An Islamic women's separatist group in Indian-controlled Kashmir is fed up with sexual attacks by Indian soldiers. It would begin training Muslim women in martial arts and called on them to carry daggers.
The group, Dukhtaran-e-Millat, or the Daughters of the Community, charges that the Indian military systematically uses rape and sexual molestation to cower the local population, alleging that at least 3,000 Kashmiri women have been sexually assaulted since 1990.
The military denies the strategic use of sexual abuse, although it acknowledges that a problem exists and says 76 security forces personnel have been arrested for rape or sexual assault since 2000, and at least 10 have been convicted.
Aasiyeh Andrabi, the head of Dukhtaran, said women must learn to protect themselves and "a knife is enough to deter an attack on a woman's chastity."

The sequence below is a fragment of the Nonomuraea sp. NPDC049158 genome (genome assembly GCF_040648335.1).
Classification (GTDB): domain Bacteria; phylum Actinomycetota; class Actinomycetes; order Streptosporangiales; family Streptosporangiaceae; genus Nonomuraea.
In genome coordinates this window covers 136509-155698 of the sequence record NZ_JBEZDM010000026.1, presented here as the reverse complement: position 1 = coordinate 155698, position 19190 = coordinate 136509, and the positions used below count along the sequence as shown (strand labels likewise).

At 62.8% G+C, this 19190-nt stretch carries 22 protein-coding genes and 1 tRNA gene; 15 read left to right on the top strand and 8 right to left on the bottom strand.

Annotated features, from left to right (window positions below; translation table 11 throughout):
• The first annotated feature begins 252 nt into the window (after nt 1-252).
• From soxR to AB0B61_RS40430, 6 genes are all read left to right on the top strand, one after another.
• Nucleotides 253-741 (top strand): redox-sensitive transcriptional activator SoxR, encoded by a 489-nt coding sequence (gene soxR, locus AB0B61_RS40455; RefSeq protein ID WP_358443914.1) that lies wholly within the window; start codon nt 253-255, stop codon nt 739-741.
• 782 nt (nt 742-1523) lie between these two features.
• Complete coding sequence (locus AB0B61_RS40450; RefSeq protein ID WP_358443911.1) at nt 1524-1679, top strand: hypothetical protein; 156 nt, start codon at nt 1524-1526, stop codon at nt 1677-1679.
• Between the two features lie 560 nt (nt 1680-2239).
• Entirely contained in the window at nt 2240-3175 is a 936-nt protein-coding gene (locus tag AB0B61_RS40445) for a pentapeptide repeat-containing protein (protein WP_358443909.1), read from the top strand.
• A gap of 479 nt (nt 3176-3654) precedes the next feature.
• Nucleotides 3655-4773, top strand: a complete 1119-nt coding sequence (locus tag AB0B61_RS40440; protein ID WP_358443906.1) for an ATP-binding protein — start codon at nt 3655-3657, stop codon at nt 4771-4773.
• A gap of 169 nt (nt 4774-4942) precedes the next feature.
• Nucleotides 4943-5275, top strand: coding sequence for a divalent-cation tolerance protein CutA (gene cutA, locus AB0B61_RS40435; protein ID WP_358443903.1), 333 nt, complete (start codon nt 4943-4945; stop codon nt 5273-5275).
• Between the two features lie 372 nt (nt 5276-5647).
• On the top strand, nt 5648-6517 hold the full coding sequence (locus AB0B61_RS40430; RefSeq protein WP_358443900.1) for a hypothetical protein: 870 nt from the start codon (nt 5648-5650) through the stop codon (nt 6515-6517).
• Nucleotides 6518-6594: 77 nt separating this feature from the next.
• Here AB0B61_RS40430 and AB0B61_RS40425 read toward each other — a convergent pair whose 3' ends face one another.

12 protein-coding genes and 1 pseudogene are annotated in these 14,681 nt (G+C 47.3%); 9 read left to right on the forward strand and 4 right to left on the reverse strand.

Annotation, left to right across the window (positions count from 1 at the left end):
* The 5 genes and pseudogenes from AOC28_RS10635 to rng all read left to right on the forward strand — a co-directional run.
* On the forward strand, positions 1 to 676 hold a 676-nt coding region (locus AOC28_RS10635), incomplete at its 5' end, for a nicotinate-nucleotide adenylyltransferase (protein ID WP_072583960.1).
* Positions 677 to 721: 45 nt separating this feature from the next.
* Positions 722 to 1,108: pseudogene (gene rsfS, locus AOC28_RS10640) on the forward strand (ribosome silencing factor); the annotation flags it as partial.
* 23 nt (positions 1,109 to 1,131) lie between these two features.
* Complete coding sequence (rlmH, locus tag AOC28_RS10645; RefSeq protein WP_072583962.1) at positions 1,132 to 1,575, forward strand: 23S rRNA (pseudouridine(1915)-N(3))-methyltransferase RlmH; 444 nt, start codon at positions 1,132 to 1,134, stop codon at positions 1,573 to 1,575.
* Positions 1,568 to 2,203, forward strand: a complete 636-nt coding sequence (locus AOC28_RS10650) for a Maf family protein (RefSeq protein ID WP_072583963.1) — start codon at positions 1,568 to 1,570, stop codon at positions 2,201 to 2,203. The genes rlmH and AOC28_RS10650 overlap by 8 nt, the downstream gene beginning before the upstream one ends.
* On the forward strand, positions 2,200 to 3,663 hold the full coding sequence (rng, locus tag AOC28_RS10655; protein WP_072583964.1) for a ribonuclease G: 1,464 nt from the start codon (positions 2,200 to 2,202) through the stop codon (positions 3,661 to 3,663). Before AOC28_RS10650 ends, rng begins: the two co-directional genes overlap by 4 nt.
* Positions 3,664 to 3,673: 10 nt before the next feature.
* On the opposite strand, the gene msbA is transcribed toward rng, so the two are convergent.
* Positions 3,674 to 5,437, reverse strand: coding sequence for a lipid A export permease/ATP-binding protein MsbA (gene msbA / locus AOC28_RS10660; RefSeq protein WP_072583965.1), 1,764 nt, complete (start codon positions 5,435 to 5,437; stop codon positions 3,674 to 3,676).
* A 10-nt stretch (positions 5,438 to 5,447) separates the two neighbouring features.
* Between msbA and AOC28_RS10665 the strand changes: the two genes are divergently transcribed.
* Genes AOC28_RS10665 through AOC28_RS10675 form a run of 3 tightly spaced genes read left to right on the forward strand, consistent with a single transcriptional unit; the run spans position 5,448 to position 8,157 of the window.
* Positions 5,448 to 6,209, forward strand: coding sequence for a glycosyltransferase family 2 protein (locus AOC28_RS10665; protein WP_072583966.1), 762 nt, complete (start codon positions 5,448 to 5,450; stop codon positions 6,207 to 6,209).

She added that the group would soon start a martial arts club to train women and young girls in self-defense.
It is the second time Dukhtaran has called on women to carry knives. In 1993, the group distributed nearly 5,000 daggers to women in Kashmir.
The Islamic group generally campaigns against perceived acts of immorality in Kashmir, India's only Muslim-majority state.
It stages annual anti-Valentines Day protests, burning cards and posters and has raided several hotels believed to be used by prostitutes or unmarried couples.
Anti-India sentiment runs deep in Kashmir where most people favor independence from Hindu-majority India, or a merger with Muslim Pakistan. Kashmir is divided between India and Pakistan and claimed by both in its entirety.
India has an estimated 700,000 soldiers in Kashmir, fighting nearly a dozen rebel groups since 1989. In many areas, the region has the feel of an occupied country, with soldiers in full combat gear patrolling streets and frisking civilians.
More than 68,000 people, most of them civilians, have been killed in the conflict.
Those who convientenly blame Muslims and Islam for "extremism" and "terrorism" should rethink and read the living history for truth, honesty and justice
Brenton Tarrant, the shooter from New Zealand's Christchurch, was not a lone wolf. The West has missed out an important point - the formation of organised Christian extremism